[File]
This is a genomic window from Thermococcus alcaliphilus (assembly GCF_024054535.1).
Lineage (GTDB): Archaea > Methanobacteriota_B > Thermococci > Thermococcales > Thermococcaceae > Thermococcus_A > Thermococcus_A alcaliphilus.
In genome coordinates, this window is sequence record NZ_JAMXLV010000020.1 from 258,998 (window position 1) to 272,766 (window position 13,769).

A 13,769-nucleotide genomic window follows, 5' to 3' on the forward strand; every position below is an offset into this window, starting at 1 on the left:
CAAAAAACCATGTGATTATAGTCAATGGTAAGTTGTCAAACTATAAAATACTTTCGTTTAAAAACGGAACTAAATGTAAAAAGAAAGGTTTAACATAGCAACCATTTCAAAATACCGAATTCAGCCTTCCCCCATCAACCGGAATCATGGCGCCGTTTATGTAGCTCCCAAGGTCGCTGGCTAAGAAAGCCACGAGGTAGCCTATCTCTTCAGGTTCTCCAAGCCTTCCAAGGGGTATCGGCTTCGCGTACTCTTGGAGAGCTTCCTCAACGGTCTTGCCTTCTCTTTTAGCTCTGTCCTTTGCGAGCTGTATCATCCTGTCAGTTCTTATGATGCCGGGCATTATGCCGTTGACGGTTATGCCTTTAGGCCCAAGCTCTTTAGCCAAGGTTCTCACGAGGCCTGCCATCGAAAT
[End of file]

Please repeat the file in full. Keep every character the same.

This is a genomic window from Thermococcus alcaliphilus (assembly GCF_024054535.1).
Lineage (GTDB): Archaea > Methanobacteriota_B > Thermococci > Thermococcales > Thermococcaceae > Thermococcus_A > Thermococcus_A alcaliphilus.
In genome coordinates, this window is sequence record NZ_JAMXLV010000020.1 from 258,998 (window position 1) to 272,766 (window position 13,769).

A 13,769-nucleotide genomic window follows, 5' to 3' on the forward strand; every position below is an offset into this window, starting at 1 on the left:
CAAAAAACCATGTGATTATAGTCAATGGTAAGTTGTCAAACTATAAAATACTTTCGTTTAAAAACGGAACTAAATGTAAAAAGAAAGGTTTAACATAGCAACCATTTCAAAATACCGAATTCAGCCTTCCCCCATCAACCGGAATCATGGCGCCGTTTATGTAGCTCCCAAGGTCGCTGGCTAAGAAAGCCACGAGGTAGCCTATCTCTTCAGGTTCTCCAAGCCTTCCAAGGGGTATCGGCTTCGCGTACTCTTGGAGAGCTTCCTCAACGGTCTTGCCTTCTCTTTTAGCTCTGTCCTTTGCGAGCTGTATCATCCTGTCAGTTCTTATGATGCCGGGCATTATGCCGTTGACGGTTATGCCTTTAGGCCCAAGCTCTTTAGCCAAGGTTCTCACGAGGCCTGCCATCGAAAT